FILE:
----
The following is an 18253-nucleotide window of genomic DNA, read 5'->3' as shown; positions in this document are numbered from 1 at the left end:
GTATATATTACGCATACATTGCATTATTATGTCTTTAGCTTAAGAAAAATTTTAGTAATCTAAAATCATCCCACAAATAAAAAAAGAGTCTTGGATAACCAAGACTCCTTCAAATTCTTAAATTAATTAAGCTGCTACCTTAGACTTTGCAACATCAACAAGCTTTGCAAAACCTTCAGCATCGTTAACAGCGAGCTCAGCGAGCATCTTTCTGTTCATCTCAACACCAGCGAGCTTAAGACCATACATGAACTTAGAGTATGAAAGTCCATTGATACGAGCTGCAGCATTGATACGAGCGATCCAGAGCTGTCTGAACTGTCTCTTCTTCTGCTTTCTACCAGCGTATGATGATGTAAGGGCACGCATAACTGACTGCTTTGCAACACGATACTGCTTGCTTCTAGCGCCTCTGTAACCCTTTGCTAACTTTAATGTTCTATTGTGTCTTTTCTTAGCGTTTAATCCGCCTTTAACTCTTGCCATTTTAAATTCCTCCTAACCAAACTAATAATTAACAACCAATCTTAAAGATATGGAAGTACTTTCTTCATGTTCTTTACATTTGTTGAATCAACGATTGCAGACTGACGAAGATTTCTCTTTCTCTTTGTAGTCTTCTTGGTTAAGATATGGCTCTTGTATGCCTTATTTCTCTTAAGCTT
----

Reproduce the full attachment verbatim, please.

The following is an 18253-nucleotide window of genomic DNA, read 5'->3' as shown; positions in this document are numbered from 1 at the left end:
GTATATATTACGCATACATTGCATTATTATGTCTTTAGCTTAAGAAAAATTTTAGTAATCTAAAATCATCCCACAAATAAAAAAAGAGTCTTGGATAACCAAGACTCCTTCAAATTCTTAAATTAATTAAGCTGCTACCTTAGACTTTGCAACATCAACAAGCTTTGCAAAACCTTCAGCATCGTTAACAGCGAGCTCAGCGAGCATCTTTCTGTTCATCTCAACACCAGCGAGCTTAAGACCATACATGAACTTAGAGTATGAAAGTCCATTGATACGAGCTGCAGCATTGATACGAGCGATCCAGAGCTGTCTGAACTGTCTCTTCTTCTGCTTTCTACCAGCGTATGATGATGTAAGGGCACGCATAACTGACTGCTTTGCAACACGATACTGCTTGCTTCTAGCGCCTCTGTAACCCTTTGCTAACTTTAATGTTCTATTGTGTCTTTTCTTAGCGTTTAATCCGCCTTTAACTCTTGCCATTTTAAATTCCTCCTAACCAAACTAATAATTAACAACCAATCTTAAAGATATGGAAGTACTTTCTTCATGTTCTTTACATTTGTTGAATCAACGATTGCAGACTGACGAAGATTTCTCTTTCTCTTTGTAGTCTTCTTGGTTAAGATATGGCTCTTGTATGCCTTATTTCTCTTAAGCTT